Kingston is a small, historic New England village in southern Rhode Island, as well as the site of the main campus of the University of Rhode Island. It’s also the home of the URI Feinstein Center for a Hunger Free America, which promotes education, research, and outreach on the causes and the consequences of hunger and the study of policies and programs aimed at alleviating hunger in Rhode Island and around the country. This fall two Emerson Hunger Fellows, Pierre Collins and Katie Starr, began their placement at the Feinstein Center, becoming the first two Emerson Hunger Fellows to work in the the Ocean State. Read on to see what work Pierre and Katie are doing to determine the scope of the problem of student hunger on URI’s campus, and to increase participation of people from minority racial and ethnic groups in state food policy meetings.
For my field assignment I have been placed in Kingston, a charming village located on the southern end of the state of Rhode Island. I’m proud to say this small town in the country’s smallest state was home to some of my biggest firsts. While here, I’ve learned how to chop wood, what clams taste like, and how to take care of chickens when your neighbors are away. Kingston is also home to the University of Rhode Island (URI), and the URI Feinstein Center for a Hunger Free America.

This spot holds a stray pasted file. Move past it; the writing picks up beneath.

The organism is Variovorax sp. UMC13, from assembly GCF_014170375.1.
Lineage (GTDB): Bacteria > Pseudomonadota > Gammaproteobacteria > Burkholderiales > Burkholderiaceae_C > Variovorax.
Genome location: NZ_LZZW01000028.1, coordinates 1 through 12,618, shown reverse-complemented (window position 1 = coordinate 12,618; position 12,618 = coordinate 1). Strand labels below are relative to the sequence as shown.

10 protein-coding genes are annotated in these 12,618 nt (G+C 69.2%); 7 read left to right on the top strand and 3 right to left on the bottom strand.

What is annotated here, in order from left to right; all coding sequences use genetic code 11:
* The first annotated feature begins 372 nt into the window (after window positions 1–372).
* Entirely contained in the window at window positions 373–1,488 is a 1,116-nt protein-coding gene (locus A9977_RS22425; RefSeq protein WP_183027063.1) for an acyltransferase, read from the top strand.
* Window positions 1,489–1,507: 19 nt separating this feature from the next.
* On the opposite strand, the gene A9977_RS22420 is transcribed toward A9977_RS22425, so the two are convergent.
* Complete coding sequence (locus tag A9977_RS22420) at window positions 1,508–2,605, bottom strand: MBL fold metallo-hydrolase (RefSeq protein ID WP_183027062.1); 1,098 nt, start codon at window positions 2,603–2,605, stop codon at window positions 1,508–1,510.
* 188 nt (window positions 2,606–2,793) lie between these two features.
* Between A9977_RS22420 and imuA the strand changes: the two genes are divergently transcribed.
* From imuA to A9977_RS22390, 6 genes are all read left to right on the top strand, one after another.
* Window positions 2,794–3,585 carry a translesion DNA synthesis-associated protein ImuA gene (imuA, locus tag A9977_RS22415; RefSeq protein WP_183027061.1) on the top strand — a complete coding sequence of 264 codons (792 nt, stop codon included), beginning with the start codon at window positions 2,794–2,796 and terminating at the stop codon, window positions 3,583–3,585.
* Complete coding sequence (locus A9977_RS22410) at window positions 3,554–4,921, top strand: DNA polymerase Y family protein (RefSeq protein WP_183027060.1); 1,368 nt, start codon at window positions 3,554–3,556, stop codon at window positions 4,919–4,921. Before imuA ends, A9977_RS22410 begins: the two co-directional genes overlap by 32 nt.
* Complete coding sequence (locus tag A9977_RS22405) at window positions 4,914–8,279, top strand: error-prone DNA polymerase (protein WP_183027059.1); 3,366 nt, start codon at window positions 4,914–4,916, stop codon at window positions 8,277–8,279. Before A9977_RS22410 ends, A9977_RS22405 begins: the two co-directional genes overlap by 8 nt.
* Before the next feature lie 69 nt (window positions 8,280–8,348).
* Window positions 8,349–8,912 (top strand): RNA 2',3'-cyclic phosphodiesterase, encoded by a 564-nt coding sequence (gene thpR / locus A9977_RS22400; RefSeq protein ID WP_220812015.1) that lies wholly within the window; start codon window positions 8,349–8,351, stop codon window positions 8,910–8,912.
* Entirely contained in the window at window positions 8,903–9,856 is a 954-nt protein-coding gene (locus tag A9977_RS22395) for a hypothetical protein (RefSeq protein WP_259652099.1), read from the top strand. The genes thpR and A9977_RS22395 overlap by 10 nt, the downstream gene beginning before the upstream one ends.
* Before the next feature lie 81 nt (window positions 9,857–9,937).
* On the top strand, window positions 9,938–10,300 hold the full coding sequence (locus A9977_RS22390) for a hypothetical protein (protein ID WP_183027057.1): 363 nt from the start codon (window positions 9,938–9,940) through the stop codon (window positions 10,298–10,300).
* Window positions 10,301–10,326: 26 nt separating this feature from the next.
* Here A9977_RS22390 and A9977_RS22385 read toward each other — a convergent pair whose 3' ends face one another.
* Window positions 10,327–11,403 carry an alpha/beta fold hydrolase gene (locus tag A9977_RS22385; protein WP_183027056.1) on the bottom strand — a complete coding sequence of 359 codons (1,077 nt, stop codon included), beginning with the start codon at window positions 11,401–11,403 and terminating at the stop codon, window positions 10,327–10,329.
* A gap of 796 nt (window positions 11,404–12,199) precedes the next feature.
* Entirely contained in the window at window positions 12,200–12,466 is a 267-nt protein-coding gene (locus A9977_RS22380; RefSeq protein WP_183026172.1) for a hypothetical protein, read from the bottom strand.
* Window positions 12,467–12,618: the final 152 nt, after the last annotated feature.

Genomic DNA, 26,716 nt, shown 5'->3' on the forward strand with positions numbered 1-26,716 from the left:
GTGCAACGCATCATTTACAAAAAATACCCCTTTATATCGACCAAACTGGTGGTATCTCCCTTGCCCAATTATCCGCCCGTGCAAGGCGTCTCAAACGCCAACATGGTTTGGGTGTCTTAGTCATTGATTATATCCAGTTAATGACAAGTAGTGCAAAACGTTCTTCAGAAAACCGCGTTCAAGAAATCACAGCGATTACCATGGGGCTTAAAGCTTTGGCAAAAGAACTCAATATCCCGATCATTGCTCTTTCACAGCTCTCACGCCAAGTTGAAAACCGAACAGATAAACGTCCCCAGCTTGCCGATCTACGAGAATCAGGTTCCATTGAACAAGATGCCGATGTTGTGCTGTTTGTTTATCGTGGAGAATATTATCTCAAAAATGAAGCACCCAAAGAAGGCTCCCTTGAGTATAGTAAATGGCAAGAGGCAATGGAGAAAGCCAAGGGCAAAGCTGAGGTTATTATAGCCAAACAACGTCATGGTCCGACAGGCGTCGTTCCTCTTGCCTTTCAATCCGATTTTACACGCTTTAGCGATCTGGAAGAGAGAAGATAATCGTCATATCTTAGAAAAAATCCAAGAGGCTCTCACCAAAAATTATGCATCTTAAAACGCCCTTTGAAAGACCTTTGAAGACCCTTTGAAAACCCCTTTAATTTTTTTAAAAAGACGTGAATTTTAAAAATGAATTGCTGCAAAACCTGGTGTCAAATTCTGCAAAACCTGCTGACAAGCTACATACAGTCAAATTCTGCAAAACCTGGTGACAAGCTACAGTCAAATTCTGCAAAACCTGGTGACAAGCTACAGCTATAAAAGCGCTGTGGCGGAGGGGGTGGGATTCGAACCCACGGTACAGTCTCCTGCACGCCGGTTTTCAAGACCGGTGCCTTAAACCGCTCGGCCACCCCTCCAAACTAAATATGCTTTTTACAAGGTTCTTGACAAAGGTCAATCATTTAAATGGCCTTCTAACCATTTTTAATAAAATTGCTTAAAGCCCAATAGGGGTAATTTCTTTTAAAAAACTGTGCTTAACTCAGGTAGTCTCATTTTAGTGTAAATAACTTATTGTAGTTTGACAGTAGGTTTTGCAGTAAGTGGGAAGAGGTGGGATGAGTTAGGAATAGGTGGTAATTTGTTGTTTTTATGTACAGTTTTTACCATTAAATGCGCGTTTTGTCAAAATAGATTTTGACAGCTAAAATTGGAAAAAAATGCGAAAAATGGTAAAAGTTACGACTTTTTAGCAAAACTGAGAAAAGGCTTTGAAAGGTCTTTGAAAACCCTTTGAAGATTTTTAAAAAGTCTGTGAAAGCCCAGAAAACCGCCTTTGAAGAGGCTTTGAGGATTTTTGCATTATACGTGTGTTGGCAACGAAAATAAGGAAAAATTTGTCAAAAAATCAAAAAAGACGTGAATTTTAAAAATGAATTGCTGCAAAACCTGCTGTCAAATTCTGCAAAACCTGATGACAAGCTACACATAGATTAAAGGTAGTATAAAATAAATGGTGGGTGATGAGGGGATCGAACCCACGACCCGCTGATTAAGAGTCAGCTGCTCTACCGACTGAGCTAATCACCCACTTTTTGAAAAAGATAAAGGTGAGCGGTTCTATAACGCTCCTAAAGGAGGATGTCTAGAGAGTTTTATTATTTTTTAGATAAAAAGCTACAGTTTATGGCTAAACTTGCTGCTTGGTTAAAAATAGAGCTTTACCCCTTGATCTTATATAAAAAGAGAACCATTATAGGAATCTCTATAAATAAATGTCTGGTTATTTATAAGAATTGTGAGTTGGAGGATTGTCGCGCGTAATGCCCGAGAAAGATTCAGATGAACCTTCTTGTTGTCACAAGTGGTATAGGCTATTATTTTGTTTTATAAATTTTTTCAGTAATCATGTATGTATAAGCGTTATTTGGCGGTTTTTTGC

The Feinstein Center for a Hunger Free America was founded in 1999 as a partnership between the Feinstein Foundation and the University of Rhode Island. The Feinstein Center is an educational center committed to developing solutions to the problem of hunger in Rhode Island and nationwide. The Feinstein Center runs the SNAP outreach program for the state and promotes education, research, and outreach on the causes and the consequences of hunger and the study of policies and programs aimed at alleviating hunger. The Feinstein Center is a substantial asset to the entire Rhode Island community, collaborating with numerous organizations to be a voice for fighting hunger and poverty. The Feinstein Center is also devoted to understanding and addressing the needs of students at URI.
College students typically have limited or no access to some important social safety programs. Most college students don’t qualify for SNAP benefits, or many other programs. The good news, however, is that there has been a huge trend in research and advocacy all over the country about college students and their needs, including food insecurity.